Pied Piper of Lawrence

I was sponsored for 5 years by the Kansas Arts Commission (until it was disbanded by Governor Brownback) to present an afternoon workshop and evening concert of original music and storytelling. I would start with an afternoon Children's Theater Workshop, then the workshop kids would join me for an early evening performance. I would start with a short concert of original songs, then end with a theatrical reading of The Pied Piper of Hamelin, by Robert Browning. The kids played the part of the rats, scampering about wearing cute mouse ears.

The Experts Say...

"The Satanta Arts Council has hosted many performers from the touring roster, and Carter Performers have been among the best received in our community."
Karen Burrows, Satanta Arts Council, Sat anta, Kansas
"I loved the song where the rats come in.
I still sing the song A LOT!"
Madeline, age 5, Satanta, Kansas
"Carter Performers surpassed our expectations. Larry and his crew communicated expertly with the children and treated them with respect and professionalism."
Gail Parsons, Junction City Arts Council, Junction City

Children's Theater Workshop and Concert
Great Bend, Kansas
Sponsored by Barton County Arts Council and the Kansas Arts Commission. Photos by Don Shorock.

Children's Theater Workshop

The Pied Piper of Lawrence

Going over their part

In 1842, the great English poet Robert Browning wrote a poem telling the very old story of The Pied Piper of Hamelin. This well-known story relates how the Town Council of Hamelin refused to pay a piper after he rid them of a plague of rats, so he spirited off their children to a magical cave. He and the children rushed inside and were supposedly never seen again.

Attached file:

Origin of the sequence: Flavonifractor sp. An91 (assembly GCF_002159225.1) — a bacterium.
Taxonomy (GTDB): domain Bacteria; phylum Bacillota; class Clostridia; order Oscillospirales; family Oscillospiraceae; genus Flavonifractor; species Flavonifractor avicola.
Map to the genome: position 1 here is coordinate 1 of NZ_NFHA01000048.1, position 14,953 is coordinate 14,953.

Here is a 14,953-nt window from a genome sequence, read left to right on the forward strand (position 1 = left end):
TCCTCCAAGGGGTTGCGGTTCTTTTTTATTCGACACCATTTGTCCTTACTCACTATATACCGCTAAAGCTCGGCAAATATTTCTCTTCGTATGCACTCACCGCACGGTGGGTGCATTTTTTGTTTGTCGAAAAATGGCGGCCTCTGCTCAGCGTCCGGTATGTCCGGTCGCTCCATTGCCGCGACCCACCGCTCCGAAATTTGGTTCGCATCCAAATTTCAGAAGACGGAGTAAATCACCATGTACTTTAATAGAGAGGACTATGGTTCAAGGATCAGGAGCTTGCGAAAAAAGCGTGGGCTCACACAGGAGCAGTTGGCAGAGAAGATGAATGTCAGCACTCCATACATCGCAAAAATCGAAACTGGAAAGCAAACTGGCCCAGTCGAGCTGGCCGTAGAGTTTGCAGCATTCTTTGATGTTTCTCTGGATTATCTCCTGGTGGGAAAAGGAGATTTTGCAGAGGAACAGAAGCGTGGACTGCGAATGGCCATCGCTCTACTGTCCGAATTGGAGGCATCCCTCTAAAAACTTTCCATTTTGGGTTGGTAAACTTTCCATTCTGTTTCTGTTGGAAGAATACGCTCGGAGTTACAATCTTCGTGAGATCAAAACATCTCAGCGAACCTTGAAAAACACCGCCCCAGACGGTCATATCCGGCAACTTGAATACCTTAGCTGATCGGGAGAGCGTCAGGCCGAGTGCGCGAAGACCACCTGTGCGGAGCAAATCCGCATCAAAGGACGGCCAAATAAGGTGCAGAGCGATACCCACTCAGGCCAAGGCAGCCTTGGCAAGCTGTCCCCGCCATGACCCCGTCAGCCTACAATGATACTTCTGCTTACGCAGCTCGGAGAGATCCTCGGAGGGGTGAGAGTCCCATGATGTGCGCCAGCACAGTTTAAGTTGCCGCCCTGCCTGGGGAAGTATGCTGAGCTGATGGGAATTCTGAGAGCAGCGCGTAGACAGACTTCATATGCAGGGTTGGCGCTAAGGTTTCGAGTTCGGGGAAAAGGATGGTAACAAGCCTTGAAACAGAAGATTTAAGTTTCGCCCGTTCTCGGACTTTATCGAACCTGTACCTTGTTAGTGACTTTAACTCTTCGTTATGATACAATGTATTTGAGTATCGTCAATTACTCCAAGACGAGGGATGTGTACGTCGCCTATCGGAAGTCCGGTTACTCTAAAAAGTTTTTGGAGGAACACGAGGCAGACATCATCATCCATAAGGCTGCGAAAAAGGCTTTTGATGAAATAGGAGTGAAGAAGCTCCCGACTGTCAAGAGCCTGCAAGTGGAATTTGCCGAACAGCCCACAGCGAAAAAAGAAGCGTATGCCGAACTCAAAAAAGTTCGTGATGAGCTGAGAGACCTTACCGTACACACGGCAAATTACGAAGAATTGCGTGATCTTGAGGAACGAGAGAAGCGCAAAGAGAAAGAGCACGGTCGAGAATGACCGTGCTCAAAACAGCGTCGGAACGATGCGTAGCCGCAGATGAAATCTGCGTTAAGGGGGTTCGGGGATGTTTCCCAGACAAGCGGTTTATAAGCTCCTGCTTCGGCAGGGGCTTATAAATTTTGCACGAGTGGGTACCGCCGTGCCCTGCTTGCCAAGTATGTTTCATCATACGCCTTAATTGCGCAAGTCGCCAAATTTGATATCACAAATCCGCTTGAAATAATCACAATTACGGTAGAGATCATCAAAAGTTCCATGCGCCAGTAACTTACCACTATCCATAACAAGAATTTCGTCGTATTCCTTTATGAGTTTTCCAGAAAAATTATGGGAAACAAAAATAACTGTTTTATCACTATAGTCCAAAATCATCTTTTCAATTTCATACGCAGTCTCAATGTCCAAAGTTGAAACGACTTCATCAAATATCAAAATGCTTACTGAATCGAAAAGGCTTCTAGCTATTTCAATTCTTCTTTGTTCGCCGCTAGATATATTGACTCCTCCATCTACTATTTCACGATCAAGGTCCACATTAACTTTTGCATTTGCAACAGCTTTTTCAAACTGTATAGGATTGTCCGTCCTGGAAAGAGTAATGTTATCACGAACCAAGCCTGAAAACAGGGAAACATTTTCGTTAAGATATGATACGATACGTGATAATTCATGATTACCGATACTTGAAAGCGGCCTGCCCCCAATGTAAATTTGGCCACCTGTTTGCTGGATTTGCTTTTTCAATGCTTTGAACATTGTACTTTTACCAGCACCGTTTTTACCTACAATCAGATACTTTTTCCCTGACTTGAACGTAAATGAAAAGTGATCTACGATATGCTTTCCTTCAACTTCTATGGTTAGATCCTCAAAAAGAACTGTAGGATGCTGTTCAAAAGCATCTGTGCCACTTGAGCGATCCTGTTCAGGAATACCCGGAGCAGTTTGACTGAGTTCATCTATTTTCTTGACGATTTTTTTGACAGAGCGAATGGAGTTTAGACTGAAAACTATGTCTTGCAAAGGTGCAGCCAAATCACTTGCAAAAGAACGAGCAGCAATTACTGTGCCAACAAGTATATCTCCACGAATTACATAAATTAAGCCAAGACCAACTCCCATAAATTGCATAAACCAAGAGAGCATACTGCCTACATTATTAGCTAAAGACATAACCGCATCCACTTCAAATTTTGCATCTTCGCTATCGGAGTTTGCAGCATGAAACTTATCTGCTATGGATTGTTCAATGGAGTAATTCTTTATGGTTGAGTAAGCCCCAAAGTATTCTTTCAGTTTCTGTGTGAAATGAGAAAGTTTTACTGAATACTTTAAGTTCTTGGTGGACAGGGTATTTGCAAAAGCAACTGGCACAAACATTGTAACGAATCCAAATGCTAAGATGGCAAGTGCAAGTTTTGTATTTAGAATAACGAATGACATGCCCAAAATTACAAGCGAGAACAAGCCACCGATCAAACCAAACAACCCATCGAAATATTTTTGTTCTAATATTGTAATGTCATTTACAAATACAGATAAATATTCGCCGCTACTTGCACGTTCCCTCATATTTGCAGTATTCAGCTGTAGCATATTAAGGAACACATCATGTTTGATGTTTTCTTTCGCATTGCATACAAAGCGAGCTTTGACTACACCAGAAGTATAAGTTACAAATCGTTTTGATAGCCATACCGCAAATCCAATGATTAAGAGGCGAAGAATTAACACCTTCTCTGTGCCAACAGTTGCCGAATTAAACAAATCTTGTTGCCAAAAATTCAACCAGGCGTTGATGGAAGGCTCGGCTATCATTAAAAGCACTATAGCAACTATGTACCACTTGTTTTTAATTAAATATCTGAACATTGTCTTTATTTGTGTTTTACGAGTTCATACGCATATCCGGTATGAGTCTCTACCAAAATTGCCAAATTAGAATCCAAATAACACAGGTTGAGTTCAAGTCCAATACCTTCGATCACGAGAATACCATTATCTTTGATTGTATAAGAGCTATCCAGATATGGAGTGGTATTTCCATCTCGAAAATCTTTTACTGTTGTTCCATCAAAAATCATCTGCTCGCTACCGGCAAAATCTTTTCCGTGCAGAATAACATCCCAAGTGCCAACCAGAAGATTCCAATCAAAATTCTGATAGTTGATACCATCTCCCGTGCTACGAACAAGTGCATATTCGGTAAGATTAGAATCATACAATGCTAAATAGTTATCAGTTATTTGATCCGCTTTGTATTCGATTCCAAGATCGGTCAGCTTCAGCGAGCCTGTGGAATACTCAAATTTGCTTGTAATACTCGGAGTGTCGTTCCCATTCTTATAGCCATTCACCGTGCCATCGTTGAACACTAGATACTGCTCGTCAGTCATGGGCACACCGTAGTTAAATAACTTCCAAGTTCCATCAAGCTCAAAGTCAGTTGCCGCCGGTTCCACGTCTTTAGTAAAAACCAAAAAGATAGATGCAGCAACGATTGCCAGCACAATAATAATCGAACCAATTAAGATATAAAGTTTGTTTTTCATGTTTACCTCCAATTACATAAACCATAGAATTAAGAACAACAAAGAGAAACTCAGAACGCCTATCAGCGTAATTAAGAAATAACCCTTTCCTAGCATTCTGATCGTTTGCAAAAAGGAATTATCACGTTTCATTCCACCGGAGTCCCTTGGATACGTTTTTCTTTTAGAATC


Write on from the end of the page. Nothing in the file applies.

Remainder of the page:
Browning's story, although accurate as far as it goes, is, unfortunately, incomplete. What happened next after the piper and children entered the cave? His illustrator, Kate Greenaway, apparently knew more about the story since we see in one of the final illustrations children dancing in a meadow around a cherry tree, a scene that obviously isn't taking place inside the cave. For that matter, why did all those rats suddenly invade Hamelin in the first place? Browning wrote a masterful poem, but he apparently didn't know the rest of the story.

There is a character so sneaky that Browning apparently didn't know he even existed - the Rat Master. He had an old grudge with the city of Hamelin for driving him out of town for befriending rats. He got his revenge by sending the rats to Hamelin, then tricking a piper into bringing the children to his cave. He was outwitted by the courage of the girl the original story calls the "Child on Crutches" who befriended the Piper and, with him, rescued the children from the cave.

Borrowing from the vaudeville tradition, we start with a pre-show concert where each actor performs a short musical piece by way or introduction. Then we present the one-act musical melodrama. The audience CHEERS ON THE HEROINE (the "Girl on Crutches") and HISSES AT THE VILLAIN (the Rat Master). Good triumphs over evil and everyone - even the Rat Master - lives happily ever after.

Larry Carter, Artistic Director

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